These types of compounds don’t tend to hang around in the water too long. After being discharged into water from a wastewater treatment plant or other source, they quickly glom on to particulate matter in the water, plant tissue, or animal tissue. This means a chemical can be found in fish tissue, even when it’s not found in the surrounding environment: A pollutant can be present at very, very low concentrations in the water – so low, in fact, that analytical methods are unable to detect it, but this chemical can still accumulate in fish.
Because lipophilic compounds are attracted to fatty tissues, the levels within the fish are often higher, and easier to detect, than levels in water. This explains why fish were found to contain more chemicals, and at higher concentrations, than the water they were swimming in.
Drugs Prefer Salmon?
While pharmaceuticals are not usually very lipophilic, they can still accumulate in a fish via its diet or the water that enters its system through its gills. The authors of this study reported that they found many pharmaceuticals in fish at higher levels than they would have expected based on the levels in surrounding waters. They also found that salmon typically contained higher levels of contaminants than sculpin. This may be because the juvenile Chinooks are more active. These growing, active fish most likely eat more and pass more water through their gills than sculpin.
What Have We Learned?
What researchers uncovered in this study is only the tip of the iceberg. Fish, marine mammals, and all of the other living things in the sea are exposed to thousands of manmade chemicals every day, and we don’t know what this means for the health of future fish populations.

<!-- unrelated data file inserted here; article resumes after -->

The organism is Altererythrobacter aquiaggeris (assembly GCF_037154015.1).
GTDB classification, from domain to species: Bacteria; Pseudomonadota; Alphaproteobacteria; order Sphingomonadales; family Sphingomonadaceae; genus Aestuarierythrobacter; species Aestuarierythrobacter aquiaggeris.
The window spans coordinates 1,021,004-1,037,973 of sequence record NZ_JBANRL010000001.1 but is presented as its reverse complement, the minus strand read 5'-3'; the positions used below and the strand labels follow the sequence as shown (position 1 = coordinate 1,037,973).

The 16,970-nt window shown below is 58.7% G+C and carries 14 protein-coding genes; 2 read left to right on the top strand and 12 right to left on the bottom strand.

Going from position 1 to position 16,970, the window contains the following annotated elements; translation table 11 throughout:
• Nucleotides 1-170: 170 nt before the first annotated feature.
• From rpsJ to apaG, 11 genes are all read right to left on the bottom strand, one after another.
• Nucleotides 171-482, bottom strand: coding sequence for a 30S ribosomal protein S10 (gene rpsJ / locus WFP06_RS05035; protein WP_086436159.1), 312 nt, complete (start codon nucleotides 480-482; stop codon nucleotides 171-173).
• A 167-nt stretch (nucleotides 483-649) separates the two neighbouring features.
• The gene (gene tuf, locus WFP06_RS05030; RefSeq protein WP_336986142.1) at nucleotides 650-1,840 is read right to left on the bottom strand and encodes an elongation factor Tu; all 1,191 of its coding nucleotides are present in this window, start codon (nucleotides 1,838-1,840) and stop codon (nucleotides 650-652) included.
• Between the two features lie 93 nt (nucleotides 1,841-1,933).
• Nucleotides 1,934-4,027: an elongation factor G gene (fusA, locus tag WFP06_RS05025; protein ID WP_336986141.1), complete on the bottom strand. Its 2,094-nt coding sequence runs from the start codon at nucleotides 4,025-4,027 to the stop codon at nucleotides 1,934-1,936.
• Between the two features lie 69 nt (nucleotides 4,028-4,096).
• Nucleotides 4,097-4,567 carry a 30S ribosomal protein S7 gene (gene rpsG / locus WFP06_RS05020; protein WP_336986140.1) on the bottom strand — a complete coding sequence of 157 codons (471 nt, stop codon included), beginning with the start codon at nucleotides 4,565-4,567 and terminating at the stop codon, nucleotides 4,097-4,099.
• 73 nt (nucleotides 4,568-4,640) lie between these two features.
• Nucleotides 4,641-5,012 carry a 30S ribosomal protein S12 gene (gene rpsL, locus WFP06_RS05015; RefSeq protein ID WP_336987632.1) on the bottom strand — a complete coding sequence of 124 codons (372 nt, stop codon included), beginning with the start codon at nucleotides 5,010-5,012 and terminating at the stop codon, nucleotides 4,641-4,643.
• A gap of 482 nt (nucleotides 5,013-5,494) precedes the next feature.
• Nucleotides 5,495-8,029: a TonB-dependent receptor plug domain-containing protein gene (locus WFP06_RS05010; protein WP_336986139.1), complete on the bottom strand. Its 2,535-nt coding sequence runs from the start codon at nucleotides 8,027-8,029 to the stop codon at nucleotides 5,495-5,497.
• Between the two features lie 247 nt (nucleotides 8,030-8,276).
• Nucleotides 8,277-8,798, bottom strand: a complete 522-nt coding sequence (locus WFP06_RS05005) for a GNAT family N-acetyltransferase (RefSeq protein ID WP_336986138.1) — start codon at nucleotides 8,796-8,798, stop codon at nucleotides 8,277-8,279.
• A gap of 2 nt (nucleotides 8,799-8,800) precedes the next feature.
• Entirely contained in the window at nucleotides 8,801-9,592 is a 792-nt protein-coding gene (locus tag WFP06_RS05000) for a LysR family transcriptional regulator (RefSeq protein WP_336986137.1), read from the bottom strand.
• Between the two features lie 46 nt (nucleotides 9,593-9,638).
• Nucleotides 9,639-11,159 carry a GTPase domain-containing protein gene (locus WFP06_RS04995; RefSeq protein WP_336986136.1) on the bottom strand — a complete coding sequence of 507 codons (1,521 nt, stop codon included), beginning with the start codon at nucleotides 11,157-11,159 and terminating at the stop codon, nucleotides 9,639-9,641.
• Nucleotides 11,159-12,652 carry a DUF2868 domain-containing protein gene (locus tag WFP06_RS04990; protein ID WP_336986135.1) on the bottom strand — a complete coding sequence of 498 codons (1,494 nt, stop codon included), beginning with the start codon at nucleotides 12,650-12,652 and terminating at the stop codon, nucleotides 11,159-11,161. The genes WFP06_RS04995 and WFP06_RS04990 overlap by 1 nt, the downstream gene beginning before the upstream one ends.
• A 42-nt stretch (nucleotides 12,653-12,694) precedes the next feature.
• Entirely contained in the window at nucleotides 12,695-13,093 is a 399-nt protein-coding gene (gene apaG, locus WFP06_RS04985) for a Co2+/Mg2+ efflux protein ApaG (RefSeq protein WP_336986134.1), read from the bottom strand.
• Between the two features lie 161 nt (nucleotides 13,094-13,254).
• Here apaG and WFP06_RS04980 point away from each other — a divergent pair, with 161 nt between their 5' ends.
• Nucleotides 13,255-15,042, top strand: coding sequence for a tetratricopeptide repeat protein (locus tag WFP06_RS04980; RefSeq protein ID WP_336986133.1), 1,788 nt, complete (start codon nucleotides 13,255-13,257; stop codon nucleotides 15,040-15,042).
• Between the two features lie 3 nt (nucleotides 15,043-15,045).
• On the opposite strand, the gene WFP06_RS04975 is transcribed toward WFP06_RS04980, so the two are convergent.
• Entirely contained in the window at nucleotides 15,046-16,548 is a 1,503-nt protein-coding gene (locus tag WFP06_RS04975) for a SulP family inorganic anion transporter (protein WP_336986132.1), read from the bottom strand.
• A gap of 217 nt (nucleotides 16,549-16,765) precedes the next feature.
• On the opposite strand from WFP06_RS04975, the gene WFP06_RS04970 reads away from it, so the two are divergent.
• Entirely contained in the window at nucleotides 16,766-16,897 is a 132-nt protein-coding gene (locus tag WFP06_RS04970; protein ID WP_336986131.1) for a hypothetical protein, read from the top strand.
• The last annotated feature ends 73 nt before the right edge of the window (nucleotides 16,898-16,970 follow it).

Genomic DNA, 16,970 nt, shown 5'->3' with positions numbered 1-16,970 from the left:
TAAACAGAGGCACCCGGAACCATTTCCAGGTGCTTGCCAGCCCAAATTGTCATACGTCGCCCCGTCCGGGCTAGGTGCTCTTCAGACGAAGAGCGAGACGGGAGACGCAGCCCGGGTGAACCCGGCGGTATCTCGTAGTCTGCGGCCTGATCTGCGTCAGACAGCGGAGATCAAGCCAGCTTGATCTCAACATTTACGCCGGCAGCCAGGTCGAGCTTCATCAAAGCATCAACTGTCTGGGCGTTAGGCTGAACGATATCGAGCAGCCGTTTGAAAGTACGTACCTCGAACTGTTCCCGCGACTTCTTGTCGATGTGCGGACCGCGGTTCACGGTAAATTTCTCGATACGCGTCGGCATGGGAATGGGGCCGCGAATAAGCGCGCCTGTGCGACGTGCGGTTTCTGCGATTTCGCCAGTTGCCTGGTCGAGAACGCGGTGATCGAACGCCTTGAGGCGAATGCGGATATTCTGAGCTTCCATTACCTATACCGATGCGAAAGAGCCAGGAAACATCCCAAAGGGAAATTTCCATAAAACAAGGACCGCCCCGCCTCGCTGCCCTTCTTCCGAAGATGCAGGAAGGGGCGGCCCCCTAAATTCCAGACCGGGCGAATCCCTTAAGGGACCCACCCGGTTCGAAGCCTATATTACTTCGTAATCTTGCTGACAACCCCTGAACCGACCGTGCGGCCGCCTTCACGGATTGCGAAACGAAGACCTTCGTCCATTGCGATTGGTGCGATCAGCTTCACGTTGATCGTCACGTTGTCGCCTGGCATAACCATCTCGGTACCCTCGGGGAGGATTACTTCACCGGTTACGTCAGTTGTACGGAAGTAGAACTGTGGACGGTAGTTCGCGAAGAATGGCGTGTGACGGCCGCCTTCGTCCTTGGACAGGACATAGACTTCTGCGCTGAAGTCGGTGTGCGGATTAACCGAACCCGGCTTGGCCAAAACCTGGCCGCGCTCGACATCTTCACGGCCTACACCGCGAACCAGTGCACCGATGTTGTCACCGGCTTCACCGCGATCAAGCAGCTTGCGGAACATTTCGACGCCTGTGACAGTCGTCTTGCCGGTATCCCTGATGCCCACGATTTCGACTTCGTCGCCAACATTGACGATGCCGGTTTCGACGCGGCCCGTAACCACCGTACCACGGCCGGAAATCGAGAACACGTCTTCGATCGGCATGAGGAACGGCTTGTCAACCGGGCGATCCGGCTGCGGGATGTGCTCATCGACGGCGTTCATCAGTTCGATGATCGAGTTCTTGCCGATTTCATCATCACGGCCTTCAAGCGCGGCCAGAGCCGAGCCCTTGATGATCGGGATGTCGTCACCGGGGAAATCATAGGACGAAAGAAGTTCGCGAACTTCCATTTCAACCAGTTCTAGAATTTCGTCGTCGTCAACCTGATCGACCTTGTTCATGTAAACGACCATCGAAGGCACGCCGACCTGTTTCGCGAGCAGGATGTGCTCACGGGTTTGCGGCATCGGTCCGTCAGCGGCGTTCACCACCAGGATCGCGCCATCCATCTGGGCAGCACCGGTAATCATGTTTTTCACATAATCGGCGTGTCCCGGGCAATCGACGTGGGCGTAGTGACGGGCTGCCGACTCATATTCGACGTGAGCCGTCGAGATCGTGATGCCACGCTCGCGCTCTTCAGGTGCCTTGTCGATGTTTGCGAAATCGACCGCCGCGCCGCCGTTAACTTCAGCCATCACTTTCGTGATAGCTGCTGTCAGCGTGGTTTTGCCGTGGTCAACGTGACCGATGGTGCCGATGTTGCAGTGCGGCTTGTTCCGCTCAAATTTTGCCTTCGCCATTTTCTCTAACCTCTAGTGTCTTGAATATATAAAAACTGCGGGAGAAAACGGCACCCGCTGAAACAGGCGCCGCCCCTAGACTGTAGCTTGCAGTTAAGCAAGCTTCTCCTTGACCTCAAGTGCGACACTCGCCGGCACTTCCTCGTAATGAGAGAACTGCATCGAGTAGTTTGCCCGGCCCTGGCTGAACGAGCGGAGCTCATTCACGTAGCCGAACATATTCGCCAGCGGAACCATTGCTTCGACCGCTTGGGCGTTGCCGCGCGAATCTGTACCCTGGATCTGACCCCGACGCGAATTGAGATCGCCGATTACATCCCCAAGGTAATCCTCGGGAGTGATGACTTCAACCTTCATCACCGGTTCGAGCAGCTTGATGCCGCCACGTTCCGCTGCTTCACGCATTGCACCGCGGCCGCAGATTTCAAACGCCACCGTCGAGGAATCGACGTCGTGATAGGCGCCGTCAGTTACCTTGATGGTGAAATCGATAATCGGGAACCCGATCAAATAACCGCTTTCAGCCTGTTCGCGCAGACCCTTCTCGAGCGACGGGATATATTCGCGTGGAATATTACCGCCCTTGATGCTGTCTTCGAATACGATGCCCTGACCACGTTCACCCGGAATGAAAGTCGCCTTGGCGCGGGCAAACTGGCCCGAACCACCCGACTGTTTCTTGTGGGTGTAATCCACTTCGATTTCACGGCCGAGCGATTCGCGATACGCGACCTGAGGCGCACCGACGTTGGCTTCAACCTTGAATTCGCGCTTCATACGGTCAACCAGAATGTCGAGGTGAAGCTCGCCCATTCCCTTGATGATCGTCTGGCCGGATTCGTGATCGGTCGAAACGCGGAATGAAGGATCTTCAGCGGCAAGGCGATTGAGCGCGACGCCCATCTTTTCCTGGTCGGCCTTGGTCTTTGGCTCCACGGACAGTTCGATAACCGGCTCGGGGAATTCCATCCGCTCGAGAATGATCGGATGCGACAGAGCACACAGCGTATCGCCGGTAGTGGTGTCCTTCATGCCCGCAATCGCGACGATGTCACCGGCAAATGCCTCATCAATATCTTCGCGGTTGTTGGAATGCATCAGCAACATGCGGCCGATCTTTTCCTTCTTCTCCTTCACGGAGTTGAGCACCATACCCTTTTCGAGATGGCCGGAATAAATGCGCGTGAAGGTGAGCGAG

Many of the chemicals discussed in this article are known to disrupt normal hormone function, thereby disturbing the normal reproductive cycles of many species. Others, like the antidepressants, have neurological effects that are desirable for humans who need these medications, but could affect fish behavior or brain function in harmful ways. Though concentrations of each individual chemical might be pretty low, we have no idea what the combined effect of exposure to little amounts of so many different chemicals, over such a long time, might be.
I hope that this week, in honor of Earth Day, we can all take a moment to think about reducing the number of chemicals we’re releasing into the environment every day. You can help by using soaps or detergents that only contain environmentally friendly compounds, and by disposing of unused medicines responsibly. The fish will thank you for throwing one less chemical down the drain.
I am the founder of oceanbites, and a postdoctoral fellow in the Higgins Lab at Colorado School of Mines, where I study poly- and perfluorinated chemicals. I got my Ph.D. in the Lohmann Lab at the University of Rhode Island Graduate School of Oceanography, where my research focused on how toxic chemicals like flame retardants end up in our lakes and oceans. Before graduate school, I earned a B.Sc. in chemistry from MIT and spent two years in environmental consulting. When I’m not doing chemistry in the lab, I’m doing chemistry at home (brewing beer).